10 November, 2008
This image: copyright Ian Britton
I seem to have been more than usually lachrymose of late. What with the Obama speech, Saturday night’s Festival of Remembrance and the Last Post at 11.02 am on Sunday morning. Even two minutes of total silence can get me started, it seems.
Yet I don’t really think I have anything to be ashamed of. There were plenty of cyber-confessions of Obama tears last week from the most unlikely members of the Bloggerati and the fast-emerging Twitterocracy.
As for Remembrance Sunday? As a student, I used to sneer at poppy wearers, declaring myself a pacifist. Thankfully, I’m a little more circumspect these days and I was actually rather touched to see how many of my young undergraduate Facebook mates replaced their profile pictures for poppies over the weekend.
When I first started this blog, I had a small column where I would record the latest British fatalities in Afghanistan and Iraq. From my desk, I frequently see C-17s flying over to RAF Lyneham or Brize Norton. More often than not, they are carrying a Union Flag draped coffin. One of my stepsons is in Kandahar so I keep a pretty close eye on the news from those datelines.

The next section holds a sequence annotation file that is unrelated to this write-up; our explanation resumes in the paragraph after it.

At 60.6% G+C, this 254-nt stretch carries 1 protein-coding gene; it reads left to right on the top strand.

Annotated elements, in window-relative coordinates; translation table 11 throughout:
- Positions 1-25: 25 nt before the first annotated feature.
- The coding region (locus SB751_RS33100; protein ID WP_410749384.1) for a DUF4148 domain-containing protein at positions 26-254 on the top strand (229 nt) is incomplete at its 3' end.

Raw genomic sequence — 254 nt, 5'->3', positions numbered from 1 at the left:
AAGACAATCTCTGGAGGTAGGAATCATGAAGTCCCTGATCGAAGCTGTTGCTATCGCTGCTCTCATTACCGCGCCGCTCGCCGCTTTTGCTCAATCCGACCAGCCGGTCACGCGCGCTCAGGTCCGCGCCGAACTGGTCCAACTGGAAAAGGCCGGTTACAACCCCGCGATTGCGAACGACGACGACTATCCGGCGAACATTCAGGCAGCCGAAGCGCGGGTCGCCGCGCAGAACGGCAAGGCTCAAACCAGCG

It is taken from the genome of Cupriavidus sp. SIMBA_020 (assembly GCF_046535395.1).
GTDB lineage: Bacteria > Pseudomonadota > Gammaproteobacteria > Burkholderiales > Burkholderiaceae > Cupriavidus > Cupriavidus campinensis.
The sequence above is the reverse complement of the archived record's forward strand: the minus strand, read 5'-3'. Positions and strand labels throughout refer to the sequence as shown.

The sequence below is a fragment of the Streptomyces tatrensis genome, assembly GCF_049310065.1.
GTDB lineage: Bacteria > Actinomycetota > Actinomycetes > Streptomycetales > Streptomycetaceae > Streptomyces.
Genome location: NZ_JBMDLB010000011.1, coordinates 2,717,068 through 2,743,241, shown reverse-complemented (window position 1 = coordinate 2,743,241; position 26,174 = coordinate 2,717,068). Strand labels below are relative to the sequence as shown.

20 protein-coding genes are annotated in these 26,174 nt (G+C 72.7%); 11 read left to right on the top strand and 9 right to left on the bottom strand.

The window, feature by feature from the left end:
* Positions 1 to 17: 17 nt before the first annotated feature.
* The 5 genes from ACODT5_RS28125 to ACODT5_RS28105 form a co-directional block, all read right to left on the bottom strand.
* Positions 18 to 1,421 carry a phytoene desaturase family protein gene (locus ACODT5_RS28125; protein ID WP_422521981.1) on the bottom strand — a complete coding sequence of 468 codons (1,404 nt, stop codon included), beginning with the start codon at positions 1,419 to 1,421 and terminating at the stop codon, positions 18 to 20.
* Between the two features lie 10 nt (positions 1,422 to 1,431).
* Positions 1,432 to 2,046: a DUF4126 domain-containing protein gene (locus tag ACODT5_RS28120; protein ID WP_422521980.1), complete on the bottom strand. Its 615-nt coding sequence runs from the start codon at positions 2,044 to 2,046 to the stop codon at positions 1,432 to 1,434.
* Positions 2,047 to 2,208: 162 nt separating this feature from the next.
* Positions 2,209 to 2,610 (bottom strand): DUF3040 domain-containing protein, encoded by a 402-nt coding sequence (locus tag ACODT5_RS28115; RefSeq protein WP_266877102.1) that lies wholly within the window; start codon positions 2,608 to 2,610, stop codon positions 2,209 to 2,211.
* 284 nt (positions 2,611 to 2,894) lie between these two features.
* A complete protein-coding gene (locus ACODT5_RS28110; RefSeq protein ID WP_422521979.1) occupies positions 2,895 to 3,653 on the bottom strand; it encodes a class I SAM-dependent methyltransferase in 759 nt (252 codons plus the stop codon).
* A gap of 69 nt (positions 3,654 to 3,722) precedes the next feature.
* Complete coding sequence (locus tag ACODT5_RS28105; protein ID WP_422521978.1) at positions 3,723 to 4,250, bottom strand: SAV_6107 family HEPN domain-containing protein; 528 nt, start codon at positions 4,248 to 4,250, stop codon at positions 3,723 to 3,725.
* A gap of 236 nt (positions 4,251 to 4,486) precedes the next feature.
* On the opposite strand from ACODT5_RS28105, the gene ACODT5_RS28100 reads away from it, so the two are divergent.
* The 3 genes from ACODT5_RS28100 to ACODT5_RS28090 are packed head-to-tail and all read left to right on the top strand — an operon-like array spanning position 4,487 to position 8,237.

I deleted the fatalities column a couple of months ago. It just became too depressing. For the same reason, I’ve pretty much stopped looking at the memorial websites. You can read about Yubraj Rai of the 2nd Battalion of the Royal Gurkha Rifles, shot south of Musa Qaleh on November 4th here:
I do, however, keep the small item about Turner-prize winner Steve McQueen and his “Queen and Country” project. McQueen currently has a feature film out, entitled Hunger about Bobby Sands and the IRA hunger strikers which has, predictably, been fairly controversial.
However, I don’t think there can be that much dissent about the integrity and purpose of “Queen and Country” for which project McQueen worked with more than 100 bereaved families of servicemen and women killed in Iraq. I was thrilled to see a comprehensive article by Sarah Crompton about "Queen and Country" and the Royal Mail’s continued refusal to issue the stamps in the Telegraph on Saturday 8th November. Click here to read her earlier appraisal of the work.
I would urge anyone who has an opportunity to see this project itself to go. It is difficult to describe well but it is an astonishingly powerful work. It’s on show at the Scottish National Gallery of Modern Art in Edinburgh from 3rd December to 15th February 2009. To sign the ArtFund’s petition to persuade Royal Mail to issue the stamps click here:
I’ve always found it rather fitting that our November period of remembrance coincides with the gathering mists and denuded trees of approaching winter. It is certainly always a particularly poignant season for me. My husband Peter Griffin (b.1950) died on Friday, 7th November, 1997, at the very end of an absolutely glorious Indian summer and an incredibly brave two year fight with kidney cancer. It was a gloomy afternoon, less than a week after the clocks went back, that time of year when everything suddenly seems to get very dark indeed.